We started our trip with a tour of Münster, one of the most bike-friendly cities in Germany. Smart city planning has facilitated easy mobility for pedestrians and bicycles – there are famously more bikes than people!
Clean Energy Business Opportunities - Learnings from Germany
Learnings from Germany
Earlier this month I (CEEM’s Director of Engagement and Strategic Initiatives, Virginia Mooty Rutter) had the honor and great pleasure to join Region 9 Development Organization’s delegation to three cities in North Rhine-Westphalia, Germany: Münster, Saerbeck, and Düsseldorf. The delegation’s areas of focus were climate & clean energy and welcoming communities. Our trip was a result of Climate Smart Municipalities and the sister relationship that Minnesota has with North Rhine-Westphalia; Nicole Griensewic, Region 9’s Executive Director, visited with a Climate Smart Municipalities trip last year and worked hard to set this trip in motion. Traveling with the delegation were several Region 9 board members, including city council members, a county commissioner, and a mayor, as well as Frank Kolasch (Climate Director, Minnesota Pollution Control Agency) and Ken Smith (Ever-Green Energy).
North Rhine-Westphalia is the most populous region of Germany, with 18 million people. It is the most energy consuming state in the country, due to its large industrial sector, encompassing nearly 20% of the state’s workforce. The state currently still mines lignite coal, though it has set an end date for the use of coal in power plants by 2030. Use of coal has increased during the current energy crisis, with limited methane gas availability due to Russia’s war with Ukraine. Nevertheless, North Rhine Westphalia has set a goal to increase renewable energy production to greater than 55% of their power by 2030 and to become climate neutral by 2035. They have already invested heavily in wind and solar generation, as well as biogas, and hydrogen is a new area of focus for the state.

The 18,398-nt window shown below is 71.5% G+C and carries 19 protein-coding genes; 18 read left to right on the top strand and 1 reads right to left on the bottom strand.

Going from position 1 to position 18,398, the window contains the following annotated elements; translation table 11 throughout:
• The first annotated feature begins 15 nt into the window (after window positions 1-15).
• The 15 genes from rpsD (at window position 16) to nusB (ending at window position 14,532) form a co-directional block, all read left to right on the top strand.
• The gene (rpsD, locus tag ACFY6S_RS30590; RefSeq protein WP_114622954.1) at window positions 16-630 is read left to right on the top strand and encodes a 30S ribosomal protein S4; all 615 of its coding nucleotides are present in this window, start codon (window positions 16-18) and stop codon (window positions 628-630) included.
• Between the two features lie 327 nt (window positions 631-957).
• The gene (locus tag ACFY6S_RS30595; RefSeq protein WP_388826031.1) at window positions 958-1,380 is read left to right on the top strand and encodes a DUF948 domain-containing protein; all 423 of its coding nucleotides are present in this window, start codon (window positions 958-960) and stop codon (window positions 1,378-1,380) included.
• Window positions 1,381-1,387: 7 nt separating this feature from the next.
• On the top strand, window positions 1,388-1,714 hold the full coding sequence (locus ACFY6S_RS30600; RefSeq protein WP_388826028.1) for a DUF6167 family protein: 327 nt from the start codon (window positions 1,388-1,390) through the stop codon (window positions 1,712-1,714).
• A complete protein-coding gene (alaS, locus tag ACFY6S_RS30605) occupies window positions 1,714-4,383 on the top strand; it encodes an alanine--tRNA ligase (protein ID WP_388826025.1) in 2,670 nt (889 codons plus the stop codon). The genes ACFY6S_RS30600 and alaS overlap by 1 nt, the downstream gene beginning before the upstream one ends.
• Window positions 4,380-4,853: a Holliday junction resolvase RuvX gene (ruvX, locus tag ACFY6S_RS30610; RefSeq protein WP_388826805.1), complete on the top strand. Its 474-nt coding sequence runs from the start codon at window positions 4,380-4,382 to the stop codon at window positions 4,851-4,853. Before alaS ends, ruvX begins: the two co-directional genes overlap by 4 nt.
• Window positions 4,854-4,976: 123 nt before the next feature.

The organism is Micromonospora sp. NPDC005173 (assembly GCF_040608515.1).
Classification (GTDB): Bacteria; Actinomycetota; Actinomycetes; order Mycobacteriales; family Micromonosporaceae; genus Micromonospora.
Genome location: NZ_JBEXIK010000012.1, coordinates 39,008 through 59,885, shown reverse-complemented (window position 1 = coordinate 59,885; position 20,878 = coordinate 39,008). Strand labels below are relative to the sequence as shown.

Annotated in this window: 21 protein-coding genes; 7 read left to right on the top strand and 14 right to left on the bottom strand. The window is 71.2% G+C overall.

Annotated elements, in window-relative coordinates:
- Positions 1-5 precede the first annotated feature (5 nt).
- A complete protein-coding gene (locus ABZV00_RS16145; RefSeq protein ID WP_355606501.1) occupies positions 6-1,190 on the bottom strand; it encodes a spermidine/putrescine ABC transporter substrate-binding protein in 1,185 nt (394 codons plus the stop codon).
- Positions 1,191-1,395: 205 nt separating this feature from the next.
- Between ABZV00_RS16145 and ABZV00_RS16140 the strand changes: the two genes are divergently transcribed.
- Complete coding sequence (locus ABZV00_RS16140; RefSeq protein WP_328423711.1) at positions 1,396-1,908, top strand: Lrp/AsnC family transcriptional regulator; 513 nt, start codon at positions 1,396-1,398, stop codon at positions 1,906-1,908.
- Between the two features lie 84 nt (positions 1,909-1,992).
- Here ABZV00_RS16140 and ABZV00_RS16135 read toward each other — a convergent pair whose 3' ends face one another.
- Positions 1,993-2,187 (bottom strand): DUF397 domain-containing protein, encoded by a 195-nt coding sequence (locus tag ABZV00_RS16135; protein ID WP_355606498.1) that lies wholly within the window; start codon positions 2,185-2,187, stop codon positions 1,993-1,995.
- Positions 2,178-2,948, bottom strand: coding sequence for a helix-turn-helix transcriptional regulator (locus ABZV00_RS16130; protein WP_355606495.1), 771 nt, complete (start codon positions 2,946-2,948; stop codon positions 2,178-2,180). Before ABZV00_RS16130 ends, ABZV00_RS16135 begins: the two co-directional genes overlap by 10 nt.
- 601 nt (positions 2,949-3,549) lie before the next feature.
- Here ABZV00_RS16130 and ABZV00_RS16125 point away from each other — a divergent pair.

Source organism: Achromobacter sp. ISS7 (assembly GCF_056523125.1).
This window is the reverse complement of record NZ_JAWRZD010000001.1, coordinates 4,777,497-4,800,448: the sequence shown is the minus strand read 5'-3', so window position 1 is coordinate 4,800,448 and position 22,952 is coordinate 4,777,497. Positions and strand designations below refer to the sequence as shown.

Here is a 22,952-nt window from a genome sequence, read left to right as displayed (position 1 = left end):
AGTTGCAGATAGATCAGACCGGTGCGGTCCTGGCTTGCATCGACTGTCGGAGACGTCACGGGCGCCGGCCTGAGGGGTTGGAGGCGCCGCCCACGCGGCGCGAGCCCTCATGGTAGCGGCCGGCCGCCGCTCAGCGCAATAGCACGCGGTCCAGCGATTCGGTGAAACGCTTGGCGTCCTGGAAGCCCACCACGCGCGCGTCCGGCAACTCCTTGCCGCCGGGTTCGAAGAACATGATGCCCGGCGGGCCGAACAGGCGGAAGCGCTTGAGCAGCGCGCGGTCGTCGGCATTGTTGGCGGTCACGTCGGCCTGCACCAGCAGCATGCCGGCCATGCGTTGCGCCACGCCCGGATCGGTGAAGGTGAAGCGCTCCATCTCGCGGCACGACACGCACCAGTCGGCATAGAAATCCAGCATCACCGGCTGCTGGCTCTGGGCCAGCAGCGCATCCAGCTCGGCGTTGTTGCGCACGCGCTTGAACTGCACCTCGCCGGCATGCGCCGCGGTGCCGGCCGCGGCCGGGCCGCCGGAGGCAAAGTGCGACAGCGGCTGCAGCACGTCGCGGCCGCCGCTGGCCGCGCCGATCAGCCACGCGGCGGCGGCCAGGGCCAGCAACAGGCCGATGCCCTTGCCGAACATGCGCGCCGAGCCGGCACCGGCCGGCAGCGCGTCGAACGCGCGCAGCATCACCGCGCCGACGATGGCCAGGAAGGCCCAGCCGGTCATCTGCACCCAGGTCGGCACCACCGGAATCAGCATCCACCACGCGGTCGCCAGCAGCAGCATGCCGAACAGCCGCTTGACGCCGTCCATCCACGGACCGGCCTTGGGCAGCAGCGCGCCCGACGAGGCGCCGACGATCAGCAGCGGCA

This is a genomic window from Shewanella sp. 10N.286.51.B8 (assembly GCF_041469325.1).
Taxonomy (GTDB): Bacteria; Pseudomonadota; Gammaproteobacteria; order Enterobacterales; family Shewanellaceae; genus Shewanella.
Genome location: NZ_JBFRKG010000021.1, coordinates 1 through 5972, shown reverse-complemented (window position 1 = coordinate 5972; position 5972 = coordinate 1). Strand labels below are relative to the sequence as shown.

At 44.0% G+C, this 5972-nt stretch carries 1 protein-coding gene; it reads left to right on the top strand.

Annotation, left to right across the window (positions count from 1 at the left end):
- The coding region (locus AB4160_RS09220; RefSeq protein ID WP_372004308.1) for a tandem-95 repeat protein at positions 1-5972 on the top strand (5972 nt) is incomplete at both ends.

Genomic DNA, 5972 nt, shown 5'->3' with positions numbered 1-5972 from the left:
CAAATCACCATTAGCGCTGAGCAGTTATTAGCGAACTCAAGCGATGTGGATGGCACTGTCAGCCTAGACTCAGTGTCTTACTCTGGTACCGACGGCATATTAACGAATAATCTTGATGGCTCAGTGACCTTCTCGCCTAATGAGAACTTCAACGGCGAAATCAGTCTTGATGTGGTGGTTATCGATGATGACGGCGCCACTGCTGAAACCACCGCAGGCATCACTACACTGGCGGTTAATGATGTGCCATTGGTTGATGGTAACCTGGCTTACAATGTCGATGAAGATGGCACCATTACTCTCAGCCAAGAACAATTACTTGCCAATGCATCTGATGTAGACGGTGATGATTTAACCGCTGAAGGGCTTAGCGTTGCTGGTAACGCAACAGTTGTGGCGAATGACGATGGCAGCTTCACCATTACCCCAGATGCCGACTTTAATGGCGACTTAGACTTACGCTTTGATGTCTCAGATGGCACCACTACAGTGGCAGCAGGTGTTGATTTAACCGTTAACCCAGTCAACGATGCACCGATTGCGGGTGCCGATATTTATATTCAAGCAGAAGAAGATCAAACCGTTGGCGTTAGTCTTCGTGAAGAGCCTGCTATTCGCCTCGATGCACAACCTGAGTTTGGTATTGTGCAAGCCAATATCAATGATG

My biggest takeaway from this trip was how integral collaboration is when working to effect big change. Germans are creating many opportunities for businesses, municipalities, and other governments to work together on the clean energy transition, whether by sharing best practices, developing incentives, or innovating new solutions. I would love to carry this to CEEM’s work in Minnesota; new ideas for 2023!
Münster is also electrifying its transit system; within the next 10 years, Stadtwerke Münster, the city’s utility, plans that all buses will be zero-emission. Demonstrating the charging system: the driver stops at the yellow arrows on the floor, clicks a button, and the charger drops down from the ceiling to connect to the bus. The green boxes at the far left of the photo are the inverters that manage the charging infrastructure.
We met with representatives from the region’s chamber of commerce, IHK – North Westphalia. Germany has 79 chambers of commerce, and membership within a business’ local chamber is compulsory, as the chamber provides some quasi-governmental services. They will be sending a business delegation to Minnesota in March 2023 (reach out to me if you’d be interested in learning more).
Highlights from Saerbeck